What are User Groups?

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What are User Groups?

What are user groups?

In many places, people running clouds or building apps on them get together in person to discuss OpenStack, share knowledge and experiences (sometimes with the developers who build OpenStack too!). User Groups are little pockets of our global community, where you can go to learn and meet people in an informal setting.

What happens at a user group meeting?

Every user group is different. Many have a strong social element, so there might be food and drink. Someone might give a presentation. It's best to carefully check the agenda so you can make the most of your time.

How are user groups organised?

Normally a passionate person finds a couple of friends and decides they would like to make a group, who will be the first organisers. They try to find other people nearby to join and help schedule the meetings and content. Over time, more volunteers should emerge to help share the burden. The organisers are donating their time to the cause, so support them if you can! You can read more on organising a meetup here.

Why are groups important?

Aside from the reasons mentioned above, user groups are essential for the OpenStack project as they spread awareness and knowledge, recruit developers, encourage and users to provide feedback and more.

Will vendors try to sell me things at a user group?

User groups must be non-commercial, though they may accept sponsorship to cover costs. For example, in order to justify providing money to book a venue, a sponsor may be given an opportunity to do a short pitch by the organiser, but it should not be the main focus of the meeting. You may also see sponsor logos on the meeting website or on signage, however no-one should be pressuring you to buy anything at a user group. The OpenStack Foundation also mandates other restrictions such as not allowing the use of your registration details for marketing - more can be found at the Event Policy .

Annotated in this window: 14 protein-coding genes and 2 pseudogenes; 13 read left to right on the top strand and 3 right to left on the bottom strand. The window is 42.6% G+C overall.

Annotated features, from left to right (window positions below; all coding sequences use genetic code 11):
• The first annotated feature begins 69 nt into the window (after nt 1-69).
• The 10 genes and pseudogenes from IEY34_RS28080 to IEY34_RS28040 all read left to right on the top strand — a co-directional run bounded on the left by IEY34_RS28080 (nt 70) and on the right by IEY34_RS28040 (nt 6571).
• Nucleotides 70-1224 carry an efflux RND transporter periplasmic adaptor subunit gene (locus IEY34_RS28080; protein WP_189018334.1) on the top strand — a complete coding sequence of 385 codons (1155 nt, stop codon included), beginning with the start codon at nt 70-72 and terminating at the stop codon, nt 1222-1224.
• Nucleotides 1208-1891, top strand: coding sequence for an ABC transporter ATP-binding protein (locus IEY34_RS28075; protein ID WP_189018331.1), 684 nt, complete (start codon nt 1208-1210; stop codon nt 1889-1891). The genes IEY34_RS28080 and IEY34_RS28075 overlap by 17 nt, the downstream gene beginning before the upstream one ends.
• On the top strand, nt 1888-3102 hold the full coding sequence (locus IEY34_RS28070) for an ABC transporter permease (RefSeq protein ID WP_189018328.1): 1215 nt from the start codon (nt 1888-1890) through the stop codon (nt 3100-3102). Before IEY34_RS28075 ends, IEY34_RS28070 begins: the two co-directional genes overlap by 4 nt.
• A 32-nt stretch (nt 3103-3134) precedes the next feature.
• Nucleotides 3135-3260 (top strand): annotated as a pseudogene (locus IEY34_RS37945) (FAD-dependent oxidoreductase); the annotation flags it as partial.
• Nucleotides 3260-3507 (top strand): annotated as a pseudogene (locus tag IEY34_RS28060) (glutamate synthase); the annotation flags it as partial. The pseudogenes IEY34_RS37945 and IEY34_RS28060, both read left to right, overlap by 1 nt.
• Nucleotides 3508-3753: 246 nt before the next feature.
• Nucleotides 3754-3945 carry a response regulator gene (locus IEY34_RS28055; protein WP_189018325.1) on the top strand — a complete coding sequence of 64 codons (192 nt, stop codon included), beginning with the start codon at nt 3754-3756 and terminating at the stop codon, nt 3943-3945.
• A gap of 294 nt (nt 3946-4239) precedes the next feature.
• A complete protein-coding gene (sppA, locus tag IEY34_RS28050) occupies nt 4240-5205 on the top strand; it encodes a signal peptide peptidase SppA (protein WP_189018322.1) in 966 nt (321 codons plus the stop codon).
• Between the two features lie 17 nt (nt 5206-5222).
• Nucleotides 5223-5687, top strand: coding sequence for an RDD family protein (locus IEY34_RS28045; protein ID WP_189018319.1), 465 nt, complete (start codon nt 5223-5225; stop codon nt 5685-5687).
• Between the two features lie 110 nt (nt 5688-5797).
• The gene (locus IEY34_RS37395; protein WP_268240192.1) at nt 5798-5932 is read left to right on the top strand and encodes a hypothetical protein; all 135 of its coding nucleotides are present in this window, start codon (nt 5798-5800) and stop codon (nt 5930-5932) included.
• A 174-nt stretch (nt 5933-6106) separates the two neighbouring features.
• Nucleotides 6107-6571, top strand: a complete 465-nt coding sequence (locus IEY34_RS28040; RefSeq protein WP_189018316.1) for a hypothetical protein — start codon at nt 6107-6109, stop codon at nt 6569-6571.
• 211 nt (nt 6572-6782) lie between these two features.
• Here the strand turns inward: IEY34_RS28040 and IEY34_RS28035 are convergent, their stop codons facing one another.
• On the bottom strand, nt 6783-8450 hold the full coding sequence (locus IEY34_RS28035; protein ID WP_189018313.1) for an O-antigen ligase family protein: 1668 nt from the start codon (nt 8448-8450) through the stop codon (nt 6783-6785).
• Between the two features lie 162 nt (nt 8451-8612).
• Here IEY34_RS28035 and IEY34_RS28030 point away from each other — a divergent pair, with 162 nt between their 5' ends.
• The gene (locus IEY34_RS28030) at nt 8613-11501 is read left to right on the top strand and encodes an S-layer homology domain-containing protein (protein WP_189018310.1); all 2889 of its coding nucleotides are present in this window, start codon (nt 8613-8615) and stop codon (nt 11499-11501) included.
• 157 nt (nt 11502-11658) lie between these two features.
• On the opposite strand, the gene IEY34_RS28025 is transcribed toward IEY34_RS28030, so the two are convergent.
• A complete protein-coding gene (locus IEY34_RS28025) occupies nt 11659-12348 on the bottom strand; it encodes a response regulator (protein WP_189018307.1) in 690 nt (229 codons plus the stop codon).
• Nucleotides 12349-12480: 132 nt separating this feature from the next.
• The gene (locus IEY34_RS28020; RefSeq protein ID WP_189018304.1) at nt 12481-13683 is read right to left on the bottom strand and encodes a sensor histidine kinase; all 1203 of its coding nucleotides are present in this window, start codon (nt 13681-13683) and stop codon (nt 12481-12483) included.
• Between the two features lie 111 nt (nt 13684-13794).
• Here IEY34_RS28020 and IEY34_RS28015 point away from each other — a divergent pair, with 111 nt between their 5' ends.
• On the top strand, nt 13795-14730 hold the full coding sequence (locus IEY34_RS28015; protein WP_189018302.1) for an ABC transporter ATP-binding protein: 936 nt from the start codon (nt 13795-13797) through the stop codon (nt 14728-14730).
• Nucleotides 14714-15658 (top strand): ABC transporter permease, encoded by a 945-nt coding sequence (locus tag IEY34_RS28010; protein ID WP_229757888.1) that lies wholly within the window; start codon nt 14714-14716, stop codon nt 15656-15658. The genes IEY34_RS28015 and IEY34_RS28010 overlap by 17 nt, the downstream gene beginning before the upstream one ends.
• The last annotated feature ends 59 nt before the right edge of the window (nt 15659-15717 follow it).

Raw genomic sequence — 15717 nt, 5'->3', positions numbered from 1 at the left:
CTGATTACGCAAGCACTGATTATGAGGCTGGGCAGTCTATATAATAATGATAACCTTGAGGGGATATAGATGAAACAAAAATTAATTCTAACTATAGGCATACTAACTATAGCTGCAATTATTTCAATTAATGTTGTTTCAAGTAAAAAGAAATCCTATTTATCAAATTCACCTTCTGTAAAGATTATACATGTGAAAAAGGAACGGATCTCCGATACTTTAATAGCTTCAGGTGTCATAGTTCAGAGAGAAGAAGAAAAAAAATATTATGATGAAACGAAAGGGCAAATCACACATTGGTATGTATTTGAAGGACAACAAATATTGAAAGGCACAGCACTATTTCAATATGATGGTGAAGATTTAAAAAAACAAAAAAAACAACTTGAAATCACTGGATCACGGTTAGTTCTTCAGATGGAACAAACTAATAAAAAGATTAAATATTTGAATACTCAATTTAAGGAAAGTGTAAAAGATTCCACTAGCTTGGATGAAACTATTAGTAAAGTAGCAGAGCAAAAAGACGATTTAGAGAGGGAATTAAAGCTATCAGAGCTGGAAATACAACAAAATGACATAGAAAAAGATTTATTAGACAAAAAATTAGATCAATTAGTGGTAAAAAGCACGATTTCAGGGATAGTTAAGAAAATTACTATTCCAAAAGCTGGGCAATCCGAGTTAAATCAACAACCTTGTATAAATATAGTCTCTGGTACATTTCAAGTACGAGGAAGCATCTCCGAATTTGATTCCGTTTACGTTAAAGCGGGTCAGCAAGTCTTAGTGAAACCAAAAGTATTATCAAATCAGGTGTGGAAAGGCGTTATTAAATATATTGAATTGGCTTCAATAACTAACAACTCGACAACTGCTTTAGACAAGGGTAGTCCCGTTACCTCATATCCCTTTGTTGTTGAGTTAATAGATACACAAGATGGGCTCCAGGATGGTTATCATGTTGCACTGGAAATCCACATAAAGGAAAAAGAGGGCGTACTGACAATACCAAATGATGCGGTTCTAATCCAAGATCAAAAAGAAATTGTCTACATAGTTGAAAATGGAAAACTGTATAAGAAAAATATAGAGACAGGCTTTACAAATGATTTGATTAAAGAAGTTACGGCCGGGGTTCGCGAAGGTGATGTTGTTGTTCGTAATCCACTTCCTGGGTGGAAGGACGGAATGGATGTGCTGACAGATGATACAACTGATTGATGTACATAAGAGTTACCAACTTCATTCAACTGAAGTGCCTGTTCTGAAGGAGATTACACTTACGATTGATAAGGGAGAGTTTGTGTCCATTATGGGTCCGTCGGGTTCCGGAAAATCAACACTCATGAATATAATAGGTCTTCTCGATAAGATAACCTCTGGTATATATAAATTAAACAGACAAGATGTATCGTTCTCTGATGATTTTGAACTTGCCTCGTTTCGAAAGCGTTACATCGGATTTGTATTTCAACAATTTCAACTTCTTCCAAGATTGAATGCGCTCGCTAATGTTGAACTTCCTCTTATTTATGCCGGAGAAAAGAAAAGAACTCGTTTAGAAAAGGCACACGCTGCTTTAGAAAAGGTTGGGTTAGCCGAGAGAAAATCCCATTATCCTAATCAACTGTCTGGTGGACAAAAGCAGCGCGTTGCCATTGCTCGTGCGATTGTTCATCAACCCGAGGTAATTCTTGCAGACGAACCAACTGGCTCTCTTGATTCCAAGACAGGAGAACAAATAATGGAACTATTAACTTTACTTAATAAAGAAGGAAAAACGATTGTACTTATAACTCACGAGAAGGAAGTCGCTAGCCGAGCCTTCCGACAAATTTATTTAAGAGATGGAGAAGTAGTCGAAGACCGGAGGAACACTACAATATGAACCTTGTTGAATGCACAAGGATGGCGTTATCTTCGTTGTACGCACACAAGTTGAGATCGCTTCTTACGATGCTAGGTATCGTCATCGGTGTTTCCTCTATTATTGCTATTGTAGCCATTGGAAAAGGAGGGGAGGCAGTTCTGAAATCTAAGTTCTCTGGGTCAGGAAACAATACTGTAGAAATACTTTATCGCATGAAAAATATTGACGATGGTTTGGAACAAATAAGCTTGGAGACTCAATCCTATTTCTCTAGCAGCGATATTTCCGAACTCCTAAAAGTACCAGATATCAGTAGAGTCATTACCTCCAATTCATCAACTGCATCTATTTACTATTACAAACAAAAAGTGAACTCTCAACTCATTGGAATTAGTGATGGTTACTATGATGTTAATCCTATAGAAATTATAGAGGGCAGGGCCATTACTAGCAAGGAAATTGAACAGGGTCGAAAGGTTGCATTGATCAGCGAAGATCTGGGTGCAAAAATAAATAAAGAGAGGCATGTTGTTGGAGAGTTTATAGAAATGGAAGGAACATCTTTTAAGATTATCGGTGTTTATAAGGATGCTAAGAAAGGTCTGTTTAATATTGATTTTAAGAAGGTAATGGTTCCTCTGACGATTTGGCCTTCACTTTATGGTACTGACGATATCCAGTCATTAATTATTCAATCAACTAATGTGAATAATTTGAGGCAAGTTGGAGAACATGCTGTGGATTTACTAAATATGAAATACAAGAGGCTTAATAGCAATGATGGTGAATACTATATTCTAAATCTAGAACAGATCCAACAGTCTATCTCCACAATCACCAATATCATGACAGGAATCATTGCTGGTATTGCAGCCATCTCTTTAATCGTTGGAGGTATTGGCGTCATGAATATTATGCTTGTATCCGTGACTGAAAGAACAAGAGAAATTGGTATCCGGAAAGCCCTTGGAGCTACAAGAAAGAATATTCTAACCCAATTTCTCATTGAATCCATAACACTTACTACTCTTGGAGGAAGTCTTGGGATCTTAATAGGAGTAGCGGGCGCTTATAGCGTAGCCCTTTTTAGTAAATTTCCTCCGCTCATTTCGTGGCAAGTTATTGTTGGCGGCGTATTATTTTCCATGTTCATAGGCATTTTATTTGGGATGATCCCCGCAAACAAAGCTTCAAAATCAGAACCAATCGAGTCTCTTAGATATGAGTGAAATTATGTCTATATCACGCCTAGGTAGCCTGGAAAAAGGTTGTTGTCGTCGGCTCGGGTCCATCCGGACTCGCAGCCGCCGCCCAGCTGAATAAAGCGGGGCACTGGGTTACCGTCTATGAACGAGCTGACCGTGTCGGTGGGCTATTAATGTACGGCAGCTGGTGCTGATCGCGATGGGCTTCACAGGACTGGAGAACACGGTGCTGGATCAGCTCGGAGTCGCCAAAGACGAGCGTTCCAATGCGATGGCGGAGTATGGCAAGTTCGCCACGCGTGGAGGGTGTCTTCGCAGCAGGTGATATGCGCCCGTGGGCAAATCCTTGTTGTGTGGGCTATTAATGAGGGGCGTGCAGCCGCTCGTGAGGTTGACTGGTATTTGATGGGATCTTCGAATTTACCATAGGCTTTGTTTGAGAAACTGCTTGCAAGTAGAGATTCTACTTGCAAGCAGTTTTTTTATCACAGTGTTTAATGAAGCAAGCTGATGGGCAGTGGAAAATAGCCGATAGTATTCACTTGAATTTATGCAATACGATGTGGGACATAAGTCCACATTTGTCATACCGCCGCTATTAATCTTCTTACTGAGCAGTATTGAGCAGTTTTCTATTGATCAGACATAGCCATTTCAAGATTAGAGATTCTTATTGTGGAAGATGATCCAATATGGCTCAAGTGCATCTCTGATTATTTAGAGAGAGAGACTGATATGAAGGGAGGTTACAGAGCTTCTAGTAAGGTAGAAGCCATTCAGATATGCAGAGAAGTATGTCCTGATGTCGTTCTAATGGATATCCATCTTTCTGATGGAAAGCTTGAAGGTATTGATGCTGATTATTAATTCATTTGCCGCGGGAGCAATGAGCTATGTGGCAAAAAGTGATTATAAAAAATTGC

What is the OpenStack Foundation?

The OpenStack Foundation is the non-profit, neutral organisation that exists to protect, empower and promote OpenStack and its community. User groups don't have a direct relation with the OpenStack Foundation, but since they use the OpenStack name and logo, the Foundation works to ensure they meet certain requirements.

What happens if something goes wrong at a user group?

Activities at OpenStack user groups must comply with the OpenStack Community Code of Conduct and other policies. If you feel uncomfortable or unsafe, do take action. There are contact details for Foundation staff in the policy if needed.